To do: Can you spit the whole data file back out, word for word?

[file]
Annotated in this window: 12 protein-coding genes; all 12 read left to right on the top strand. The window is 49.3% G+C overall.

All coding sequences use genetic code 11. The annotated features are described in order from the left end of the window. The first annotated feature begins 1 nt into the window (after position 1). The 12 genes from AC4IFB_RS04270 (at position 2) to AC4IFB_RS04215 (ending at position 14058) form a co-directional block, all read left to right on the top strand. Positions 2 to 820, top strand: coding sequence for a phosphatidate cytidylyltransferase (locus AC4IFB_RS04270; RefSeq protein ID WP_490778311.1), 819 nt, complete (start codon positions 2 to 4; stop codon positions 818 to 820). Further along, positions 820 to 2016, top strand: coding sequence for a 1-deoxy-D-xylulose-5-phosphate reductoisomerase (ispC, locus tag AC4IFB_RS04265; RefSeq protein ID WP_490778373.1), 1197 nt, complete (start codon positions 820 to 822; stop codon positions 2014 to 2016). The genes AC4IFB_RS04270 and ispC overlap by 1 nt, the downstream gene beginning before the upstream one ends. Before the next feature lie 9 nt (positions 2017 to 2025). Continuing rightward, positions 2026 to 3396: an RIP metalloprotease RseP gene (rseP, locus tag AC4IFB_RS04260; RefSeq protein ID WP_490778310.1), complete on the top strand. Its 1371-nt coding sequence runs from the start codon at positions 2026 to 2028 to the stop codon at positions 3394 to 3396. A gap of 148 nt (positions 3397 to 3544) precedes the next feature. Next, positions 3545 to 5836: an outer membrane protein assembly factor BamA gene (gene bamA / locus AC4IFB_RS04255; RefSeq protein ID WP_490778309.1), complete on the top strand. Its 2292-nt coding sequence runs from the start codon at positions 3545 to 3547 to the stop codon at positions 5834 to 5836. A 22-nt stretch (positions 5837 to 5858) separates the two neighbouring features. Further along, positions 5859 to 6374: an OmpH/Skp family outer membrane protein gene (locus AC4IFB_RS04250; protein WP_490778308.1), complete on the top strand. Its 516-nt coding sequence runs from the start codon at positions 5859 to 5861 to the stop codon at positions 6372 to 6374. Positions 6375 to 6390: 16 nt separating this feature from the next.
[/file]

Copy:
Annotated in this window: 12 protein-coding genes; all 12 read left to right on the top strand. The window is 49.3% G+C overall.

All coding sequences use genetic code 11. The annotated features are described in order from the left end of the window. The first annotated feature begins 1 nt into the window (after position 1). The 12 genes from AC4IFB_RS04270 (at position 2) to AC4IFB_RS04215 (ending at position 14058) form a co-directional block, all read left to right on the top strand. Positions 2 to 820, top strand: coding sequence for a phosphatidate cytidylyltransferase (locus AC4IFB_RS04270; RefSeq protein ID WP_490778311.1), 819 nt, complete (start codon positions 2 to 4; stop codon positions 818 to 820). Further along, positions 820 to 2016, top strand: coding sequence for a 1-deoxy-D-xylulose-5-phosphate reductoisomerase (ispC, locus tag AC4IFB_RS04265; RefSeq protein ID WP_490778373.1), 1197 nt, complete (start codon positions 820 to 822; stop codon positions 2014 to 2016). The genes AC4IFB_RS04270 and ispC overlap by 1 nt, the downstream gene beginning before the upstream one ends. Before the next feature lie 9 nt (positions 2017 to 2025). Continuing rightward, positions 2026 to 3396: an RIP metalloprotease RseP gene (rseP, locus tag AC4IFB_RS04260; RefSeq protein ID WP_490778310.1), complete on the top strand. Its 1371-nt coding sequence runs from the start codon at positions 2026 to 2028 to the stop codon at positions 3394 to 3396. A gap of 148 nt (positions 3397 to 3544) precedes the next feature. Next, positions 3545 to 5836: an outer membrane protein assembly factor BamA gene (gene bamA / locus AC4IFB_RS04255; RefSeq protein ID WP_490778309.1), complete on the top strand. Its 2292-nt coding sequence runs from the start codon at positions 3545 to 3547 to the stop codon at positions 5834 to 5836. A 22-nt stretch (positions 5837 to 5858) separates the two neighbouring features. Further along, positions 5859 to 6374: an OmpH/Skp family outer membrane protein gene (locus AC4IFB_RS04250; protein WP_490778308.1), complete on the top strand. Its 516-nt coding sequence runs from the start codon at positions 5859 to 5861 to the stop codon at positions 6372 to 6374. Positions 6375 to 6390: 16 nt separating this feature from the next.